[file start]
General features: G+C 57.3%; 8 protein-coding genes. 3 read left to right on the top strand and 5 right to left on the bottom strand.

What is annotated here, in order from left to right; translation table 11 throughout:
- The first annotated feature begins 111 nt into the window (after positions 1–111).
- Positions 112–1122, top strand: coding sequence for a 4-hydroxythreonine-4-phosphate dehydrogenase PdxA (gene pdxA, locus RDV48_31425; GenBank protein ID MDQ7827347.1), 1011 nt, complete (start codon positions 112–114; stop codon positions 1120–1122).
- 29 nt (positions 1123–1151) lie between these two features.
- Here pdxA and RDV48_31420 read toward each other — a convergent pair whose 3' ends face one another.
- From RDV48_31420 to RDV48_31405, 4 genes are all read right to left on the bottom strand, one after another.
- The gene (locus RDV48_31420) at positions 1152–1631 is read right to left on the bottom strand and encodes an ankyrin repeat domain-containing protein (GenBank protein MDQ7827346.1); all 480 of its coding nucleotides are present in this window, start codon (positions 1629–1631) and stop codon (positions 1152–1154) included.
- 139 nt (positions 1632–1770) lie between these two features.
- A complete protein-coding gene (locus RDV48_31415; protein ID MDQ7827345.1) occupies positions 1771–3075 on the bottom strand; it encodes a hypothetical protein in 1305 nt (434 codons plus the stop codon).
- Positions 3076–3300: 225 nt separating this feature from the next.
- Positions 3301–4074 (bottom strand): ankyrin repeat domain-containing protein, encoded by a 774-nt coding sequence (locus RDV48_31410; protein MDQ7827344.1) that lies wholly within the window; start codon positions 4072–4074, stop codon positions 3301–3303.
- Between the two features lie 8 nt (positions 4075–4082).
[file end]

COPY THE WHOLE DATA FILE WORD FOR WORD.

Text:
General features: G+C 57.3%; 8 protein-coding genes. 3 read left to right on the top strand and 5 right to left on the bottom strand.

What is annotated here, in order from left to right; translation table 11 throughout:
- The first annotated feature begins 111 nt into the window (after positions 1–111).
- Positions 112–1122, top strand: coding sequence for a 4-hydroxythreonine-4-phosphate dehydrogenase PdxA (gene pdxA, locus RDV48_31425; GenBank protein ID MDQ7827347.1), 1011 nt, complete (start codon positions 112–114; stop codon positions 1120–1122).
- 29 nt (positions 1123–1151) lie between these two features.
- Here pdxA and RDV48_31420 read toward each other — a convergent pair whose 3' ends face one another.
- From RDV48_31420 to RDV48_31405, 4 genes are all read right to left on the bottom strand, one after another.
- The gene (locus RDV48_31420) at positions 1152–1631 is read right to left on the bottom strand and encodes an ankyrin repeat domain-containing protein (GenBank protein MDQ7827346.1); all 480 of its coding nucleotides are present in this window, start codon (positions 1629–1631) and stop codon (positions 1152–1154) included.
- 139 nt (positions 1632–1770) lie between these two features.
- A complete protein-coding gene (locus RDV48_31415; protein ID MDQ7827345.1) occupies positions 1771–3075 on the bottom strand; it encodes a hypothetical protein in 1305 nt (434 codons plus the stop codon).
- Positions 3076–3300: 225 nt separating this feature from the next.
- Positions 3301–4074 (bottom strand): ankyrin repeat domain-containing protein, encoded by a 774-nt coding sequence (locus RDV48_31410; protein MDQ7827344.1) that lies wholly within the window; start codon positions 4072–4074, stop codon positions 3301–3303.
- Between the two features lie 8 nt (positions 4075–4082).